When everyday Texans go to the ballot box, they get to vote for their representatives only once before being stuck with them for their term. No matter how many promises a politician breaks, voters don’t get a “do over” until it’s election season again; that’s just how the process works. However, in the Texas House, lawmakers are using a loophole in the rules to get a mulligan on their own votes.
One example this session took place on a contentious measure that hit the floor of the House last week—a texting while driving ban. In an unusual turn of events, the legislation received criticism from both the left and the right, with State Rep. Harold Dutton (D-Houston) joining with conservative Republicans to criticize the feasibility of the bill. However, this tale isn’t about nanny state legislation, it’s about legislative buffoonery and that’s where our story begins:
On Amendment #5 to the bill by Dutton, the House voted 70-69 on the question to table (and thus defeat) Dutton’s amendment. With such a close vote, the calls for verification rang out. After “verification,” it was determined that multiple members experienced “malfunctions” with their voting machines. The “true” margin was announced to have been 73-66.
Blaming the machines and flipping their votes from Nay to Yea were State Reps. John Frullo, Larry Gonzalez, Phil King, Susan King, and John Kuempel. Conversely, State Reps. Will Metcalf and Yvonne Davis also claimed machine malfunction and changed their votes from Yea to Nay.
Later, on Amendment #14, also by Dutton, the House was divided again. The motion to table Dutton’s amendment carried by a solitary vote, 71-70. Once again, upon “verification” the margin was more substantial, 77-65. Claiming mechanical error and flipping their votes to Yea on the motion to table were State Reps. Sarah Davis, John Frullo, John Kuempel, Ken Sheets, and John Wray.
How are these shenanigans allowed to happen? House Rules prohibit a member from changing their mind after the results of a vote have already been announced. The rules should stop members from changing their vote. However, there is one loophole. Rule 5, Section 55, states that a vote may be changed during verification if it was “erroneously recorded.”
Perhaps on a verbal roll call vote or some other method that existed before the innovation of voting machines, a vote could be “erroneously recorded,” but in the modern era the idea is almost absurd.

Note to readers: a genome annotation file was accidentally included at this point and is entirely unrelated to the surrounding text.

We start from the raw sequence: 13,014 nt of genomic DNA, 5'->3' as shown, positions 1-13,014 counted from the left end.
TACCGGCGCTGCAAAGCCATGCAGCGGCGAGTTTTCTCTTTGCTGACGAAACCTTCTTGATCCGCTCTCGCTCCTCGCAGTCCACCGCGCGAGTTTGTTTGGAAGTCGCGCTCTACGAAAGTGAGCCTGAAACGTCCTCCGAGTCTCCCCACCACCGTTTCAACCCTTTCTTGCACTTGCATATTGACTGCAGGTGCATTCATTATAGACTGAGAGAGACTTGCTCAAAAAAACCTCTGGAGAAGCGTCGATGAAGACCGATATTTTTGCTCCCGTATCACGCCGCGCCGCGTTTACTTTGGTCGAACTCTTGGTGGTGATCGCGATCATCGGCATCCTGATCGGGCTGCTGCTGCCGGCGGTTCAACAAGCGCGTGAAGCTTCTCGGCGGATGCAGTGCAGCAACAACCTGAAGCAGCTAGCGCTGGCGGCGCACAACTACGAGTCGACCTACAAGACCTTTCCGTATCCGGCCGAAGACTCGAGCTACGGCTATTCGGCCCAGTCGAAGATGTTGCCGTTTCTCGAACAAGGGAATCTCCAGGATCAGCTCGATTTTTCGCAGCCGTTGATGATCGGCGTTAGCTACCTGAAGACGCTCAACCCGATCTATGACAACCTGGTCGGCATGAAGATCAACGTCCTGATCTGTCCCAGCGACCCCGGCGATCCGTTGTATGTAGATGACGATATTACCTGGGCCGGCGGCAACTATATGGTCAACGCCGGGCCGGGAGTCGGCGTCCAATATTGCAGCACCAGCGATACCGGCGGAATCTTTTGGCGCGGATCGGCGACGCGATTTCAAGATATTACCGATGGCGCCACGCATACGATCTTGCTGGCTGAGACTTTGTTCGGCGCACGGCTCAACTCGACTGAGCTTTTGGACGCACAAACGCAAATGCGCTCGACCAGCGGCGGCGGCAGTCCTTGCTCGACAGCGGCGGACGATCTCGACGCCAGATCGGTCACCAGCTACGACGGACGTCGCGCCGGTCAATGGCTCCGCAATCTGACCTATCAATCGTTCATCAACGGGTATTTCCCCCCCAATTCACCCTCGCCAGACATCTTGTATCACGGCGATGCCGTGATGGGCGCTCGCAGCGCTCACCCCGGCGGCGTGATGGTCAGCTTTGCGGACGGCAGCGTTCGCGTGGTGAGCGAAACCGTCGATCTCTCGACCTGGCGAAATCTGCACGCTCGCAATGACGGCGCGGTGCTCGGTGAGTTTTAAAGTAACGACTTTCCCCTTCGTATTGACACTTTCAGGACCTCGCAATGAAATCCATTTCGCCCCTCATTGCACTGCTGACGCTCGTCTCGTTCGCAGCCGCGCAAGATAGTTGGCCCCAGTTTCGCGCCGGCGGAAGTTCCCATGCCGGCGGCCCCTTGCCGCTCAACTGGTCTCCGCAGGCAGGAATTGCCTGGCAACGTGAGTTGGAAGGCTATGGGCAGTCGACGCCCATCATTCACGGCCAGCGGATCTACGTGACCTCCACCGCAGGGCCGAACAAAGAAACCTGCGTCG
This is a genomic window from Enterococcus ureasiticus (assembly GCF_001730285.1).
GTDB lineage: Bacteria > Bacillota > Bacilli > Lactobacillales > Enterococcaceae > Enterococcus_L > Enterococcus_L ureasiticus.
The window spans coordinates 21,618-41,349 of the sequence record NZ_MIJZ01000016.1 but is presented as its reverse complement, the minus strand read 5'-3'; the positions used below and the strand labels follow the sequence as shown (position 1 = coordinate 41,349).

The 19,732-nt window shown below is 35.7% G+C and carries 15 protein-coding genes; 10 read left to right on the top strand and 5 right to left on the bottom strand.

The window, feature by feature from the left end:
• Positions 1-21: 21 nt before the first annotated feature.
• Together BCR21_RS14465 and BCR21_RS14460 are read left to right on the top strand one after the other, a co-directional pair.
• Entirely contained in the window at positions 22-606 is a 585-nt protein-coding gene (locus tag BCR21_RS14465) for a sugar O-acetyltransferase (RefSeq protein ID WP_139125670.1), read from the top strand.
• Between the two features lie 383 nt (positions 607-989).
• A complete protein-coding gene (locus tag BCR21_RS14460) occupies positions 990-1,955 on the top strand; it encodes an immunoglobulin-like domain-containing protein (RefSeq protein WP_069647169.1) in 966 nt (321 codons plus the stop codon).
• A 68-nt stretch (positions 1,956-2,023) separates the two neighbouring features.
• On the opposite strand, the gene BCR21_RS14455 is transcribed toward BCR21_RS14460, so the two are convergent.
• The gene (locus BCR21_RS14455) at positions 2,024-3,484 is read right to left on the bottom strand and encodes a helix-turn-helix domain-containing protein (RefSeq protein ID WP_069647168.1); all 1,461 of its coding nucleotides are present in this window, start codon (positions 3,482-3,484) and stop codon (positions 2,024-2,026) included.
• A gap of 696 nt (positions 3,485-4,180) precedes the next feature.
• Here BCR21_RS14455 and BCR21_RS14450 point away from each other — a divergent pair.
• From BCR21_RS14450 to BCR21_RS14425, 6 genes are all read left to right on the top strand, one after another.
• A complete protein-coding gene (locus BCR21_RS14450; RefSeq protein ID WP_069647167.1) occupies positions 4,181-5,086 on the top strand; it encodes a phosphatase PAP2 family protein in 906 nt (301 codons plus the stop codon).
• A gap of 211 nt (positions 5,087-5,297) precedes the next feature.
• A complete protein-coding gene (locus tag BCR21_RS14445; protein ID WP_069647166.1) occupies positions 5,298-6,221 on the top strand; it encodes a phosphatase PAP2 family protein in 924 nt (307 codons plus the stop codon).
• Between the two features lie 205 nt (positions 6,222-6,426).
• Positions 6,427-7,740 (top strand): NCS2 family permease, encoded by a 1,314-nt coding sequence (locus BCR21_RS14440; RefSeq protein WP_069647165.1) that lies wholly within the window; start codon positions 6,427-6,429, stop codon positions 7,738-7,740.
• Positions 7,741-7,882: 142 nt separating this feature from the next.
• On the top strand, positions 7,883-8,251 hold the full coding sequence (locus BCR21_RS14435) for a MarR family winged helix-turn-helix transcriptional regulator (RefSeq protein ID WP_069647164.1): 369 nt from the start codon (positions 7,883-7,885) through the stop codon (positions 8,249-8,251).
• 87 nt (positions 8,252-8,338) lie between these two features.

Texans know that no matter how many times the far right key on a piano is pressed, the result will be the same high note, rather than the deep, dark sound that the far left key makes. But that truth is effectively what members are denying when they assert that their voting machines “malfunctioned.”
The voting machine isn’t exactly complicated. Voting in the affirmative requires pushing the “Aye” button, against, the “Nay” button. Functionally, it’s a glorified light switch.
State Reps. Frullo and Kuempel had the audacity to assert that their machines encountered errors twice, though only when the margin was close, and not on any other votes that day. The sheer ridiculousness prompted State Rep. Dan Huberty (R-Kingwood) to joke on the matter.
“Parliamentary inquiry,” said Huberty with a smirk from the back mic. “Could we have Mr. Kuempel and Frullo’s voting machines checked before we vote tomorrow?”
The quip prompted guffaws throughout the chamber.
Despite what legislators allege, the true reality is that the there was no mechanical mishap, only member malpractice. Representatives miscalculated whether they could break from leadership on the issue and wanted to change their votes, or they just wanted to be on the winning team—and picked poorly. The time period between the vote and the “verification” provided an opportunity for last minute lobbying by leadership to whip members to change their votes.
Still, the worst part isn’t the ludicrousness of the claims, or the fact that members are voting after the vote—it’s the fact that none of this is reflected in the House Journal. Records only contain the margin of the original vote and the results of the “verified vote.” The data in this article was only obtained by review of the video feed in the archives.